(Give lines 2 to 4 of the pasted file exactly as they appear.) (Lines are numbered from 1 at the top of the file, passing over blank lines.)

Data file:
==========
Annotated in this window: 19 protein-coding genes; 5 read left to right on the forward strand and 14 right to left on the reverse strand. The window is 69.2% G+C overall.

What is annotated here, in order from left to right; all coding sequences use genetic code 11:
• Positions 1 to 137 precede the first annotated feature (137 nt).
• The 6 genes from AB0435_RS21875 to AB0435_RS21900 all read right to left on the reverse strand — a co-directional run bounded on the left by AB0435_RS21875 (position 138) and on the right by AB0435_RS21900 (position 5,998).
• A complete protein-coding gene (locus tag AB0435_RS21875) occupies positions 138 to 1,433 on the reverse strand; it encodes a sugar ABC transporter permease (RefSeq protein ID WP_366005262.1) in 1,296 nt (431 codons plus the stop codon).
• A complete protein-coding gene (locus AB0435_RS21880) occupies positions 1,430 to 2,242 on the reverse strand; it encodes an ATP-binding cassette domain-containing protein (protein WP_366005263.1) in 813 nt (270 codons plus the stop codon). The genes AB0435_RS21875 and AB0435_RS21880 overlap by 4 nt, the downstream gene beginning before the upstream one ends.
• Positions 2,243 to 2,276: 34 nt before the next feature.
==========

What is annotated here, in order from left to right; all coding sequences use genetic code 11:
• Positions 1 to 137 precede the first annotated feature (137 nt).
• The 6 genes from AB0435_RS21875 to AB0435_RS21900 all read right to left on the reverse strand — a co-directional run bounded on the left by AB0435_RS21875 (position 138) and on the right by AB0435_RS21900 (position 5,998).